EMV has been a much-discussed payments topic in recent years. And when the EMV liability shift occurred in 2015, millions of mag-stripe debit and credit cards were traded in for chip-enabled cards. The goal: to prevent consumer data theft and tighten security at point-of-sale terminals.
Despite some slow rollouts of EMV-capable retail terminals, the shift to more secure chip cards has indeed slowed counterfeit card fraud. In September 2016, Visa announced that fraud among retailers who adopted EMV protocols had dropped 47 percent. That compares to an 11 percent increase in fraud among retailers that had not embraced the new standard.
However, criminals are adaptive creatures. Making theft more difficult in one arena only pushes crime to a more vulnerable one: in this case, card-not-present transactions. In its 2016 Holiday Fraud Index, the omnichannel commerce and technology provider Radial reported a 30 percent increase in online fraud attacks across all market segments since the launch of EMV.
So how do banks close the fraud gap EMV leaves? Some of the most promising development comes from biometric identifiers, dynamic security information and tokenization; each protects a particular vulnerability in card security. Already finding use in the financial industry, these technological advancements can better protect cards and digital wallets, while also providing a more secure environment to foster the growth of e-commerce.
Chipping in: A trio of fraud protections to bolster EMV
Biometric identification, once the domain of science fiction movies, is one of the most promising authentication methods. Using sensors in mobile phones, consumers verify their identity through their fingerprints, eyes or even facial recognition. The advantage to biometrics is that most markers are unique to each individual. And since the biometric is not a knowledge-based question, thieves cannot deduce an answer or use a brute-force decryption to figure out a password. However, resourceful criminals have shown that it is possible to spoof biometrics given a high-enough quality scan of a fingerprint or eye print. But this only helps thieves who target specific victims and is not yet practical for mass fraud attacks.
For consumers who use e-commerce websites, another promising development is the creation of a more dynamic card verification code: CVV2. Cards with a dynamic CVV will have a computerized screen on the back that displays the CVV2 number and changes it every 60 minutes, giving fraudsters a minimal amount of time to hack and then use that particular card.
But the most promising area of fraud protection–and arguably the strongest defense – is tokenization. By creating a unique token and replacing the static card number on a credit or debit card, tokenization establishes a method to create an encrypted dynamic transaction number, keeping the valuable account data secret from the merchant and eventually the consumer as well.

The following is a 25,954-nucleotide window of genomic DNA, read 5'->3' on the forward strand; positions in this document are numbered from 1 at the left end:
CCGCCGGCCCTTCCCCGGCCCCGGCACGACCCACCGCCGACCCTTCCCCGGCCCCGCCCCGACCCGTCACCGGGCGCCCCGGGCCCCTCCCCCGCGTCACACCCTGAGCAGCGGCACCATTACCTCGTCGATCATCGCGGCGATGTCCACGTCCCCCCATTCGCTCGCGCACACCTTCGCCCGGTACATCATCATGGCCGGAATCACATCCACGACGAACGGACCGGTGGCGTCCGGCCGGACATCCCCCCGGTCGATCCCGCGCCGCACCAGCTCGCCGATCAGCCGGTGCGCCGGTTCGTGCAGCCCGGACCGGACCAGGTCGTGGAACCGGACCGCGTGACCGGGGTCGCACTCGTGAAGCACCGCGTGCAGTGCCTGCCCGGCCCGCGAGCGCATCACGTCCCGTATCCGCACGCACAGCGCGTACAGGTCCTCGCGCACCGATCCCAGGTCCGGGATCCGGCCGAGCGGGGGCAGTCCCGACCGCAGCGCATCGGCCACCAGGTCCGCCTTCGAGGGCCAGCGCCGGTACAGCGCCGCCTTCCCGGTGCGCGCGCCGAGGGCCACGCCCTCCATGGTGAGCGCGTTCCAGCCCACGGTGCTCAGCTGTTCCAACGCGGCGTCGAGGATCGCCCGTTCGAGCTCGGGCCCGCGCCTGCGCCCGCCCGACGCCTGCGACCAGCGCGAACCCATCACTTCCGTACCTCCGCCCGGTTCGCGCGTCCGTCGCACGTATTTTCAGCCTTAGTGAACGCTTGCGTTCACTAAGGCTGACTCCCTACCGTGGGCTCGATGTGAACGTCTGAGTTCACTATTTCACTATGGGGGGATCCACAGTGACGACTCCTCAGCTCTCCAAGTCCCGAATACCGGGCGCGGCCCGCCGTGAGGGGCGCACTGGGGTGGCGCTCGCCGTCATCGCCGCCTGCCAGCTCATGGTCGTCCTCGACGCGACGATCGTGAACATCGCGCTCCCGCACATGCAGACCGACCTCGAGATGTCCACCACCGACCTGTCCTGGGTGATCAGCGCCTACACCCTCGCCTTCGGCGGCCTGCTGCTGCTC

Tokenization as a tool: a stronger e-commerce ecosystem
As a secure payments tool, tokenization also opens the door to expanded digital commerce opportunities. For example, Amazon recently began testing Amazon Go, a checkout experience that completely transforms the way consumers shop. Through artificial intelligence, machine learning, computer vision and sensor vision, consumers will no longer have to wait in lines and can simply walk out of a physical store with merchandise without having to even initiate the payment process. If it is faster, better and easier, consumers will adopt the more convenient experience.
Tokenization makes transactions like this possible by using a digital token that is useless outside of the physical (or digital) store for which it is issued. Location-based geotags and digital wallets combine to make the shopping experience quick and easy.
Tokenization will also drive the future commercialization of the Internet of Things. Certain items such as refrigerators with TV screens can automatically update and manage grocery lists and food freshness. Soon consumers will be able to shop for their groceries through their refrigerators, TVs or cars. Since each transaction is linked to a digital wallet–secured by a token–all these devices have the potential to become a store.
But these innovations are only as useful as they are safe. By incorporating these new methods of fraud protection, financial institutions can provide the trust needed to ensure that card-not-present transactions become just as safe as chip-card transactions.
Criminals will not quit. But if the methods of theft and using valuable personal information prove too difficult or expensive to yield a profit, fraud can be pushed out of the card space.
Meanwhile, as tokenization and other protections reach critical mass, what will happen to the banks and merchants that fail to keep pace? Rather than try to predict a fearful future, it’s better to embrace proactive present. Don’t be the one left with a wide-open network.
Matt Herren is the product manager for payment analytics at Computer Services, Inc. (CSI). At CSI, Matt is responsible for product management of card operations, payment channels and data analytics with a focus on industry analysis, emerging technologies, profitability, and risk mitigation.